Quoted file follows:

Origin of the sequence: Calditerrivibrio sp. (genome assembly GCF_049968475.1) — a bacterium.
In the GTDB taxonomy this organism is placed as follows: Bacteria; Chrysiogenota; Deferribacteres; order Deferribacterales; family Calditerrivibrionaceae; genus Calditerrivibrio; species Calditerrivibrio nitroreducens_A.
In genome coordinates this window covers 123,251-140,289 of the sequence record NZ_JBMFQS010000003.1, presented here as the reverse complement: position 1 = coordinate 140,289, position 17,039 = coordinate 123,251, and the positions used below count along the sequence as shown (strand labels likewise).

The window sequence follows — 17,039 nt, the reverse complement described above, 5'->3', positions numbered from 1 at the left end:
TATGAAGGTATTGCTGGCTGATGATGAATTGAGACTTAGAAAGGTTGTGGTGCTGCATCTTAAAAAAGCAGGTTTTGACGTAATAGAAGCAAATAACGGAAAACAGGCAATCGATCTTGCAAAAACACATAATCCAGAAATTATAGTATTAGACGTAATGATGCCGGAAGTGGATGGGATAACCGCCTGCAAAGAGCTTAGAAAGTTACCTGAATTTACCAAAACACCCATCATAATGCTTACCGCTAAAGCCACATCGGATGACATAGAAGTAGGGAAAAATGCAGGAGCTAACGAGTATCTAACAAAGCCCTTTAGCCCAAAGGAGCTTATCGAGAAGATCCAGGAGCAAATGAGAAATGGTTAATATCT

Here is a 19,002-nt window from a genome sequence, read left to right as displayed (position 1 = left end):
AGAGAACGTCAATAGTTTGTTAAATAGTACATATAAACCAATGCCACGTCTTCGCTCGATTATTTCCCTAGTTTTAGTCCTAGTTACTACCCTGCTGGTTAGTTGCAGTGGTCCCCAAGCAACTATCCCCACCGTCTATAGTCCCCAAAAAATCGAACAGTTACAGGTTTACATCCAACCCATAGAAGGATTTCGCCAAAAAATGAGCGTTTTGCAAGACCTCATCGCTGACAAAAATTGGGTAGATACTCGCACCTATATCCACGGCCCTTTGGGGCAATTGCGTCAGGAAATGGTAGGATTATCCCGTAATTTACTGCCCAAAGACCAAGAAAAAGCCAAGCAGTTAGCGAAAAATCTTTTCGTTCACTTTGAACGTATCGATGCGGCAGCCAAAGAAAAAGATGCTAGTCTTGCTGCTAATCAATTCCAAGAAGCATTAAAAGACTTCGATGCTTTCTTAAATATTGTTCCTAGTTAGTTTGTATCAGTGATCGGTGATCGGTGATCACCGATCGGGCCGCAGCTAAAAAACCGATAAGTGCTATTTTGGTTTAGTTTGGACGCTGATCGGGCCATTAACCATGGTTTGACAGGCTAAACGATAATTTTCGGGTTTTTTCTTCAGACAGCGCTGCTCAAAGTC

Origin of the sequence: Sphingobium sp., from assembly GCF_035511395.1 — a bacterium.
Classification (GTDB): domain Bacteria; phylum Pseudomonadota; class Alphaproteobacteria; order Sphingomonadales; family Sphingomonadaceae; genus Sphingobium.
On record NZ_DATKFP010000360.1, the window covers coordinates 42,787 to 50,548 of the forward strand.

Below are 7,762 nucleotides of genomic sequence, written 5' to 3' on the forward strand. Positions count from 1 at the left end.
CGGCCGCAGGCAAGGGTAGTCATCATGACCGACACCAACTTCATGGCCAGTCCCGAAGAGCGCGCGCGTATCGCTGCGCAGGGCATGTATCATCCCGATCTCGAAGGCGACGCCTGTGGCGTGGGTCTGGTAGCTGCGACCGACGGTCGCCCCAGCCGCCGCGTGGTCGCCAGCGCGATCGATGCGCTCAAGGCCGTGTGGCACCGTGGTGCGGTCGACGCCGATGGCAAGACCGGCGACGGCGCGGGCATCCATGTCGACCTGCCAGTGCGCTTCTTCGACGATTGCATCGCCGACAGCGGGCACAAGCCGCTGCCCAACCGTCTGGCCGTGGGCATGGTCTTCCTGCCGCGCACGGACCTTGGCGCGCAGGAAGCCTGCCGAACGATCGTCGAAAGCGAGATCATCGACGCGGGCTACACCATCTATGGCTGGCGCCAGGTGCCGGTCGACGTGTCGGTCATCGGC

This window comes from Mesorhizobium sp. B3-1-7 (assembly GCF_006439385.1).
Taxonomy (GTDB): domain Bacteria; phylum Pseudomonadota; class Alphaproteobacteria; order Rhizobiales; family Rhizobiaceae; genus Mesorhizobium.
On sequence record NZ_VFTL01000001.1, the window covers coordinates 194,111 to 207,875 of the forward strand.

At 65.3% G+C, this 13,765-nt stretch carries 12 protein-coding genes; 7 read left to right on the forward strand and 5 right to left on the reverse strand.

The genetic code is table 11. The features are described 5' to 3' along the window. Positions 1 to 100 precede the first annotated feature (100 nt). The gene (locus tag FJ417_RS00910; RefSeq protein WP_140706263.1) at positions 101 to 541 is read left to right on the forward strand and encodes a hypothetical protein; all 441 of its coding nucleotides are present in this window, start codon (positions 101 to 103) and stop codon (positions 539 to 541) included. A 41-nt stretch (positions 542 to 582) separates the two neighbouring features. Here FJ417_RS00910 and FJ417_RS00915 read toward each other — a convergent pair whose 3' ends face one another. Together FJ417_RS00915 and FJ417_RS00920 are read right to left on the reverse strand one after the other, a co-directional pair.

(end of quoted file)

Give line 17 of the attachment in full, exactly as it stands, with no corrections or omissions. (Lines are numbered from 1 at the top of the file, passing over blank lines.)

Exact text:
The genetic code is table 11. The features are described 5' to 3' along the window. Positions 1 to 100 precede the first annotated feature (100 nt). The gene (locus tag FJ417_RS00910; RefSeq protein WP_140706263.1) at positions 101 to 541 is read left to right on the forward strand and encodes a hypothetical protein; all 441 of its coding nucleotides are present in this window, start codon (positions 101 to 103) and stop codon (positions 539 to 541) included. A 41-nt stretch (positions 542 to 582) separates the two neighbouring features. Here FJ417_RS00910 and FJ417_RS00915 read toward each other — a convergent pair whose 3' ends face one another. Together FJ417_RS00915 and FJ417_RS00920 are read right to left on the reverse strand one after the other, a co-directional pair.